On Tuesday, the 16-strong party were welcomed with reindeer soup by Layla who runs Inga Sami Siida. ‘Only 8% of the whole population keep reindeers, very few, and you need a high number of animals to survive,’ she explained. ‘I started this business in 2009 – I wanted my own company and it’s a free life.’
Sami have lived on the island for hundreds of years, sustained by reindeer, and in Norway it is prohibited for anyone outside of the Sami culture to breed the animals.
‘We own them, but they’re wild animals,’ continued Layla ‘They’re always free and outside in nature.’
Cruise passengers can spend time feeding and petting six of Layla’s reindeers, learning about their behaviour and the duties carried out over the seasons in connection with the animals. ‘Not everyone wants to meet the reindeer, but they want to see them,’ she noted.
Cruise passengers usually require 20-30 minutes with the reindeer and food is not served due to time limitations, although cloud berries or dried reindeer meat may occasionally be offered.
Demonstrating what cruise passengers can expect from the experience, she performed a Sami ‘joik’ (song) and explained its meaning and message. Storytelling is also part of the programme, which sees passengers on their feet and moving about the space.
The company usually caters to one group tour every day for up to 45 people.
The attraction endeavours to be sustainable. Beverages are served in Finnish-made cups; made from 50% wood, 50% plastic and designed to last forever.
Layla delivers the excursion in authentic-inspired Sami dress from a newly built wooden cabin, and while asserting ‘souvenirs are not my business’ shows her personal collection of traditional Sami knives, and goods made from the skins and furs of seal and polar fox purchased from Inuit.
Daniela Sordi, senior manager, destinations management at Swan Hellenic expressed reservations about the experience stating it is better suited to ‘family-oriented cruise lines.’ The sentiment was reflected by Michelle Sanchez, shorex coordinator – Caribbean, Norwegian Cruise Line, who said, ‘It was nice, I liked it. It’s very cute and I think a lot of kids would like it.’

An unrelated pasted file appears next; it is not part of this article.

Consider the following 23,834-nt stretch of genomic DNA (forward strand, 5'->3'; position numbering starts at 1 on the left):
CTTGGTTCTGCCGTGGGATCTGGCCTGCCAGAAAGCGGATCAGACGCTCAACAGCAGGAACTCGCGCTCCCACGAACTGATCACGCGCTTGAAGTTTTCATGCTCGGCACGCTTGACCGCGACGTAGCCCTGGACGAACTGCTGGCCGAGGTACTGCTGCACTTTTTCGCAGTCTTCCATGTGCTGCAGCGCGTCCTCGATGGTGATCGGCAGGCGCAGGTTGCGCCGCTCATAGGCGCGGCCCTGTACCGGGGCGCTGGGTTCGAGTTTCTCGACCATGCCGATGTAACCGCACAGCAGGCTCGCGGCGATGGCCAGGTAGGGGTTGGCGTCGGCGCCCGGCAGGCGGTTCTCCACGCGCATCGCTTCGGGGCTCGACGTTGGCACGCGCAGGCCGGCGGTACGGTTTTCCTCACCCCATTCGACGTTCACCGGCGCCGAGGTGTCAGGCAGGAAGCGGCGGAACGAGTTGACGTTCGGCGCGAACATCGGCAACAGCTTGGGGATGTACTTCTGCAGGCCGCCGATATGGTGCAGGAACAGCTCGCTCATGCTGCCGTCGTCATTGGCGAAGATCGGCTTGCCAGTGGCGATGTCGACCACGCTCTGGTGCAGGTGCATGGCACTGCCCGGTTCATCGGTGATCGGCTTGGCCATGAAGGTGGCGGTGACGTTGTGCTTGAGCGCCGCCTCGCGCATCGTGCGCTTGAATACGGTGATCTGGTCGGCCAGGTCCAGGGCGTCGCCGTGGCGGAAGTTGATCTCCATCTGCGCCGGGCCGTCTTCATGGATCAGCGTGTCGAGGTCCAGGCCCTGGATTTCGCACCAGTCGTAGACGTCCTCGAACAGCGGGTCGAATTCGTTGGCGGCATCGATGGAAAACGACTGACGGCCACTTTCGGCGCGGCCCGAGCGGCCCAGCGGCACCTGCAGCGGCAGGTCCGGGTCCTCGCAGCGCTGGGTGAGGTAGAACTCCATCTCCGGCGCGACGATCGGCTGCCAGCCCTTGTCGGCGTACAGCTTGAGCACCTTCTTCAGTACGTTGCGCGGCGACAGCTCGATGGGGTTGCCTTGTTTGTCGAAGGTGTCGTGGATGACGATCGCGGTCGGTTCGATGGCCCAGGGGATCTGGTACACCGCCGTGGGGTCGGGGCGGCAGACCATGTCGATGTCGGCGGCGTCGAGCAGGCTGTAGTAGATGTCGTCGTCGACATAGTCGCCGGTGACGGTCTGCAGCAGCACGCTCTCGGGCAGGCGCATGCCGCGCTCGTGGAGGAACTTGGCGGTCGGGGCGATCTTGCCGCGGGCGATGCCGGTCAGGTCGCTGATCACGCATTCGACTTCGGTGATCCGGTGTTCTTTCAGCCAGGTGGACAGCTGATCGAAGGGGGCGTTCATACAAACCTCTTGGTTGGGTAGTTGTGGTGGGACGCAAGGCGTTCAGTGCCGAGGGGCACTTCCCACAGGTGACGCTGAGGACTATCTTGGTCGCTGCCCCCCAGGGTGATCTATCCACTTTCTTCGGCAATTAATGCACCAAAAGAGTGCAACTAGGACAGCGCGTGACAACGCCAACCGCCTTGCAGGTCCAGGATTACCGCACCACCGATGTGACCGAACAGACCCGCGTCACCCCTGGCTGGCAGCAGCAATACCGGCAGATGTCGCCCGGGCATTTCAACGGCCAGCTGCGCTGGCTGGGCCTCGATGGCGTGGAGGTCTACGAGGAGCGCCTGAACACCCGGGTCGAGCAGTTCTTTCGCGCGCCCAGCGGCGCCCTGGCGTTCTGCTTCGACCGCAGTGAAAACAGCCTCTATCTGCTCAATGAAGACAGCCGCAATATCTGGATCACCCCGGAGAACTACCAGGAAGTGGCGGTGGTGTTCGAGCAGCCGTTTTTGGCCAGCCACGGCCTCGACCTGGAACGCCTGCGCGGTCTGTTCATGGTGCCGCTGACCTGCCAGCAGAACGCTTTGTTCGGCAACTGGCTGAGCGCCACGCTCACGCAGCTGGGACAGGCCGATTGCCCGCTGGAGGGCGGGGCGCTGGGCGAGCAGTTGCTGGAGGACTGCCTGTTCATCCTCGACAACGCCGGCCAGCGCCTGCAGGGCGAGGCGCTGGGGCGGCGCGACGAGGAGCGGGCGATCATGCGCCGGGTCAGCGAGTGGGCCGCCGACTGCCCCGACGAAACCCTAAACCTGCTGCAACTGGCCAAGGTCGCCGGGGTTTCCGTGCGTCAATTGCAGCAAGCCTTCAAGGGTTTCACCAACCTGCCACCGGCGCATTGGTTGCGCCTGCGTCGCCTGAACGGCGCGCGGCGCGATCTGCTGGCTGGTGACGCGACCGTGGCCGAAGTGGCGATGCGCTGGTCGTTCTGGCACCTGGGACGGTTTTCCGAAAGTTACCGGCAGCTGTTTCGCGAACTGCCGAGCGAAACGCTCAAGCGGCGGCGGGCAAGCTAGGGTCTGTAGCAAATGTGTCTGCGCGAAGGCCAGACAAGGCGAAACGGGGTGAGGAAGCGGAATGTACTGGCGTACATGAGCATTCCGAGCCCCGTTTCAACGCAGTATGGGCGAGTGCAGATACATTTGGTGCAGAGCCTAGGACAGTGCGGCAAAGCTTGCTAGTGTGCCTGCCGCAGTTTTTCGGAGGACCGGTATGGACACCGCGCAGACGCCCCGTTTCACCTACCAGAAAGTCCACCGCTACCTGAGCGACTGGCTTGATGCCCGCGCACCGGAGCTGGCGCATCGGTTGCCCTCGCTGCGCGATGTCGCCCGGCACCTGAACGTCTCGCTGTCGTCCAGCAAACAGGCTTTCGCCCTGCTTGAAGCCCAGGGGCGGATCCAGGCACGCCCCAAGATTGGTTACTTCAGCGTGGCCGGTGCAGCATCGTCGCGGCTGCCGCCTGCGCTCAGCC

She went on to say, ‘Cultural experiences are coming back among certain people; younger generations are increasingly interested in discovering world history from a different perspective.’
Fjords by rib boat
A two-hour Sea Safari rib boat followed. It took the group to Lofoten’s most scenic spots, Sigerfjord and Trollfjorden among them, where dolphins and white tailed eagles could be spotted amid 3bn year old rocks.
‘We can build a product – either half an hour on water or one hour,’ said a representative for the company. ‘It gives passengers a chance to meet locals, too, and get in touch with people from here.’
Shorter excursions see the rib boats bring passengers to a settlement for refreshments before heading back to the cruise ship. Longer journeys can include stops in more remote areas for dining on freshly caught salmon.
In a further example of excursions for cruise passengers, the fam trip headed to Hov Farm on the island of Gimsøy. Its 18-hole Lofoten Links golf course, open year-round, has been recognised as one of Europe’s most spectacular courses and ranks in the top 40 list of the world’s best golf courses, according to its owner Frode Hov. It is drawing an increased number of visitors from around the world, including cruise passengers. ‘Australians, many Americans, people from Germany, the UK, Sweden… We’re probably more famous outside Norway than inside the country. They travel here just to do the golf course – it’s a bucket list activity.’
Alternatively, with 50 Icelandic horses on the farm, passengers can ride a scenic trail along the beach on horseback, passing sacred viking burial sites. ‘Lofoten by horse is our most popular tour,’ asserted Hov. ‘It passes the beach, harbour, former viking sites and the remains of boathouses and an amphitheatre.’ The shore excursion is offered year-round, including by midnight to catch the midnight sun or northern lights. A half-day tour includes a trip to a second beach; suitable for those above eight years of age, a separate request is required for younger riders and dependent on sufficient support being available, with six to 10 guides currently working full-time at the farm.
At the The Låven restaurant – a restored hay barn – local food made from fresh ingredients can be served for up to 70 pax, with breakfast, lunch and dinner options on offer.
A sauna is situated metres from the building.
Lofoten Seafood Centre
The fam trip went on to visit Lofoten Seafood Centre, celebrating Lofoten’s oldest surviving food tradition of preparing stockfish. It has an exhibition about the animal in the same venue as its dining area. Its Stockfish House production facility is open 10am-10pm from Monday-Sunday in June and August where passengers can see the fish being sorted and prepared.